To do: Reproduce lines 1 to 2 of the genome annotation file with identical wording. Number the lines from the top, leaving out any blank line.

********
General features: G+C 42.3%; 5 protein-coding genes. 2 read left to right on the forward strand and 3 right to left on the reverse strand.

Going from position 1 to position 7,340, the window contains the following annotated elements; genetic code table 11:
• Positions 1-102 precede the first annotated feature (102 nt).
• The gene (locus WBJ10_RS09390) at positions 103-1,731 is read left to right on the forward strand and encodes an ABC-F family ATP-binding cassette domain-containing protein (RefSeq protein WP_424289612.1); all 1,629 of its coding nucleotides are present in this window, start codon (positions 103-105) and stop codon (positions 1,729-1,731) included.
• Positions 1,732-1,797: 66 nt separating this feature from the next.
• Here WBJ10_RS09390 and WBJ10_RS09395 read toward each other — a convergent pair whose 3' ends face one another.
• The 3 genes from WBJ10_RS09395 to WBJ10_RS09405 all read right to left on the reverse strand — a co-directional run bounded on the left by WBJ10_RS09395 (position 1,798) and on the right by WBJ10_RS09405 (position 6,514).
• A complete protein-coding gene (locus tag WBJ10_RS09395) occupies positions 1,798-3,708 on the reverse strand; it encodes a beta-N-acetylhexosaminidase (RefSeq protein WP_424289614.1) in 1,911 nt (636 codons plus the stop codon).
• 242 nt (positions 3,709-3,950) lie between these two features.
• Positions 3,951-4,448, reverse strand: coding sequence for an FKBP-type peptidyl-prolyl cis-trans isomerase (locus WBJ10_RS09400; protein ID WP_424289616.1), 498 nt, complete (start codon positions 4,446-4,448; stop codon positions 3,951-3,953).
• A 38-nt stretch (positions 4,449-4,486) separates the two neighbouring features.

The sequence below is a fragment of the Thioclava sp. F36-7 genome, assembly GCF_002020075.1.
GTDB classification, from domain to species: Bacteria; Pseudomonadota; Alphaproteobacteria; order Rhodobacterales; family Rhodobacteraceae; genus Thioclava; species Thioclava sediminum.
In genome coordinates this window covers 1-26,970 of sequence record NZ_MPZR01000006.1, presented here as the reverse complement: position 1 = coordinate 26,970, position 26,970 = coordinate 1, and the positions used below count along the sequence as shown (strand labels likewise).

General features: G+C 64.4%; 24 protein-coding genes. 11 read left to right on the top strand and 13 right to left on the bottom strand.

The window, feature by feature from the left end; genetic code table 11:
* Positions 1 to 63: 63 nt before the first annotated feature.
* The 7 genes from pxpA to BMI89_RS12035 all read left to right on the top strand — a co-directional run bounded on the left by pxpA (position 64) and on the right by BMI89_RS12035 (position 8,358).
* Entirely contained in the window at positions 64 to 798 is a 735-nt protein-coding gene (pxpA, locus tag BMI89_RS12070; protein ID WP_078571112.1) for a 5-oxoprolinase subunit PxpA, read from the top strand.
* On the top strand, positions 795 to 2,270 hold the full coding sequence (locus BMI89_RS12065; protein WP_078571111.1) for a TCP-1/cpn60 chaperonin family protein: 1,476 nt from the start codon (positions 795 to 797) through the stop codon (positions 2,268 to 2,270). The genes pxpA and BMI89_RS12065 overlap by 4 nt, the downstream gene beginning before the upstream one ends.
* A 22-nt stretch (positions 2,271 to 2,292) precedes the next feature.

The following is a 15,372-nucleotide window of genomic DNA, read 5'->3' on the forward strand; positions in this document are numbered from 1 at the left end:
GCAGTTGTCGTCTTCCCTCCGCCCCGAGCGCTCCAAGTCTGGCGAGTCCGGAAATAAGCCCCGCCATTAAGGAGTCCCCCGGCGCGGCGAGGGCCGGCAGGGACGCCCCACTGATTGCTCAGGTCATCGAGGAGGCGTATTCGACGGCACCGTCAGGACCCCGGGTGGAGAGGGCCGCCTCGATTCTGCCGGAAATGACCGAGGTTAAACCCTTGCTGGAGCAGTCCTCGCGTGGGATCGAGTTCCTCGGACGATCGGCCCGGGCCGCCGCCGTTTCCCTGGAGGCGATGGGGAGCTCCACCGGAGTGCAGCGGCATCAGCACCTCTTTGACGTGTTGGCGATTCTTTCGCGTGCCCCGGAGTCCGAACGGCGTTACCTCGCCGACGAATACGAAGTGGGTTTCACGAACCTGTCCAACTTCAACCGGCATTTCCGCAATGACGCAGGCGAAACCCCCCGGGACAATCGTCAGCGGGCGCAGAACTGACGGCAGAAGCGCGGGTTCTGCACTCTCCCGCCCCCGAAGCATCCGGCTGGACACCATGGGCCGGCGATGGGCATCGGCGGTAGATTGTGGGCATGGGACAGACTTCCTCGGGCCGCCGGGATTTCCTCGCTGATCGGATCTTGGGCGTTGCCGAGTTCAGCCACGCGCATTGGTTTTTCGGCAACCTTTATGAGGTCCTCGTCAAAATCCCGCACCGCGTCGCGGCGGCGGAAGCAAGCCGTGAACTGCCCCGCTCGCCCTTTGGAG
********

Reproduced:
General features: G+C 42.3%; 5 protein-coding genes. 2 read left to right on the forward strand and 3 right to left on the reverse strand.

Going from position 1 to position 7,340, the window contains the following annotated elements; genetic code table 11: